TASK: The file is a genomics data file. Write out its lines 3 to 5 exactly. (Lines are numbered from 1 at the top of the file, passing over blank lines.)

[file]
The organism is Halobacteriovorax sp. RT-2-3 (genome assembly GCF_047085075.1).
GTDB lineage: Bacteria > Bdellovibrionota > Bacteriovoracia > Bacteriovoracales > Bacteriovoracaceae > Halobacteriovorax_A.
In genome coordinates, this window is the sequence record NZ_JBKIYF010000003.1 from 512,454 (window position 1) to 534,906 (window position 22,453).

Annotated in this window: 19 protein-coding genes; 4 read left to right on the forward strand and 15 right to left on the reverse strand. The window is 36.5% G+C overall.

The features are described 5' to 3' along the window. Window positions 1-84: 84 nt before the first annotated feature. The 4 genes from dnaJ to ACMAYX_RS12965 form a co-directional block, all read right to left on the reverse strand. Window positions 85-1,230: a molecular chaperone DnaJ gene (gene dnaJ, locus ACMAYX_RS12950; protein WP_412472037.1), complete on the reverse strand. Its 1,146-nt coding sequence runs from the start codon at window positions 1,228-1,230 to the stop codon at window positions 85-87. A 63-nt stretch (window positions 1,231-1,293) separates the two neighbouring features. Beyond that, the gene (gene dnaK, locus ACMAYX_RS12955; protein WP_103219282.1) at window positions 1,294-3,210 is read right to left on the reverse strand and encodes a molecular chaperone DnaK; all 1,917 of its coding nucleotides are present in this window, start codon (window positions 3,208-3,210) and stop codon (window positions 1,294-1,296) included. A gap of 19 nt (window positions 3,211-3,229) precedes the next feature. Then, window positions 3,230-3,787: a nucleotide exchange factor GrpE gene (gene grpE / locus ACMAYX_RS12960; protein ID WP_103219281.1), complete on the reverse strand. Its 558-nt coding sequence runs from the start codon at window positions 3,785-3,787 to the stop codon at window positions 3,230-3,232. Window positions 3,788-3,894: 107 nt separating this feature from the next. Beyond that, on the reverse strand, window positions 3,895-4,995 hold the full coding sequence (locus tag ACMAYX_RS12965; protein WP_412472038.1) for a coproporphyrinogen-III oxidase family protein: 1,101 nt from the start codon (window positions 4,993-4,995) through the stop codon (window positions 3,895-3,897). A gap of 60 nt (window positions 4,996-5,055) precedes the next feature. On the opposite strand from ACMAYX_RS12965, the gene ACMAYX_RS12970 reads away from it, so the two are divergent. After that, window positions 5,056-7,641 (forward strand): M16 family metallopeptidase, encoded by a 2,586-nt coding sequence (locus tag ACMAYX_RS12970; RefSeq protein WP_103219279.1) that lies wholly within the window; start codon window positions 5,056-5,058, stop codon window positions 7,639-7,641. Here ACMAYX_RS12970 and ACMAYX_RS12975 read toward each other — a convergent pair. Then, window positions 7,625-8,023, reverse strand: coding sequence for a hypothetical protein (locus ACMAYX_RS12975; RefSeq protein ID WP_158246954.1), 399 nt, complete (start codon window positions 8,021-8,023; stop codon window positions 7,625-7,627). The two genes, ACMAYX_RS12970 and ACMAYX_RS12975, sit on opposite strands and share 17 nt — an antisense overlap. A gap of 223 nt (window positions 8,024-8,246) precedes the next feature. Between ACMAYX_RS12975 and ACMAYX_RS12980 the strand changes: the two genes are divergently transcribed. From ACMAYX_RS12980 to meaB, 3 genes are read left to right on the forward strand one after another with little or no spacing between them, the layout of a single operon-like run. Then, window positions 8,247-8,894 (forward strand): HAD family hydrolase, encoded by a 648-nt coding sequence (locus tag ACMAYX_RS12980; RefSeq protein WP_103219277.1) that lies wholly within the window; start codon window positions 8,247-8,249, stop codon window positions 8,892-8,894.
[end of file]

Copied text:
In genome coordinates, this window is the sequence record NZ_JBKIYF010000003.1 from 512,454 (window position 1) to 534,906 (window position 22,453).

Annotated in this window: 19 protein-coding genes; 4 read left to right on the forward strand and 15 right to left on the reverse strand. The window is 36.5% G+C overall.

The features are described 5' to 3' along the window. Window positions 1-84: 84 nt before the first annotated feature. The 4 genes from dnaJ to ACMAYX_RS12965 form a co-directional block, all read right to left on the reverse strand. Window positions 85-1,230: a molecular chaperone DnaJ gene (gene dnaJ, locus ACMAYX_RS12950; protein WP_412472037.1), complete on the reverse strand. Its 1,146-nt coding sequence runs from the start codon at window positions 1,228-1,230 to the stop codon at window positions 85-87. A 63-nt stretch (window positions 1,231-1,293) separates the two neighbouring features. Beyond that, the gene (gene dnaK, locus ACMAYX_RS12955; protein WP_103219282.1) at window positions 1,294-3,210 is read right to left on the reverse strand and encodes a molecular chaperone DnaK; all 1,917 of its coding nucleotides are present in this window, start codon (window positions 3,208-3,210) and stop codon (window positions 1,294-1,296) included. A gap of 19 nt (window positions 3,211-3,229) precedes the next feature. Then, window positions 3,230-3,787: a nucleotide exchange factor GrpE gene (gene grpE / locus ACMAYX_RS12960; protein ID WP_103219281.1), complete on the reverse strand. Its 558-nt coding sequence runs from the start codon at window positions 3,785-3,787 to the stop codon at window positions 3,230-3,232. Window positions 3,788-3,894: 107 nt separating this feature from the next. Beyond that, on the reverse strand, window positions 3,895-4,995 hold the full coding sequence (locus tag ACMAYX_RS12965; protein WP_412472038.1) for a coproporphyrinogen-III oxidase family protein: 1,101 nt from the start codon (window positions 4,993-4,995) through the stop codon (window positions 3,895-3,897). A gap of 60 nt (window positions 4,996-5,055) precedes the next feature. On the opposite strand from ACMAYX_RS12965, the gene ACMAYX_RS12970 reads away from it, so the two are divergent. After that, window positions 5,056-7,641 (forward strand): M16 family metallopeptidase, encoded by a 2,586-nt coding sequence (locus tag ACMAYX_RS12970; RefSeq protein WP_103219279.1) that lies wholly within the window; start codon window positions 5,056-5,058, stop codon window positions 7,639-7,641. Here ACMAYX_RS12970 and ACMAYX_RS12975 read toward each other — a convergent pair. Then, window positions 7,625-8,023, reverse strand: coding sequence for a hypothetical protein (locus ACMAYX_RS12975; RefSeq protein ID WP_158246954.1), 399 nt, complete (start codon window positions 8,021-8,023; stop codon window positions 7,625-7,627). The two genes, ACMAYX_RS12970 and ACMAYX_RS12975, sit on opposite strands and share 17 nt — an antisense overlap. A gap of 223 nt (window positions 8,024-8,246) precedes the next feature. Between ACMAYX_RS12975 and ACMAYX_RS12980 the strand changes: the two genes are divergently transcribed. From ACMAYX_RS12980 to meaB, 3 genes are read left to right on the forward strand one after another with little or no spacing between them, the layout of a single operon-like run. Then, window positions 8,247-8,894 (forward strand): HAD family hydrolase, encoded by a 648-nt coding sequence (locus tag ACMAYX_RS12980; RefSeq protein WP_103219277.1) that lies wholly within the window; start codon window positions 8,247-8,249, stop codon window positions 8,892-8,894.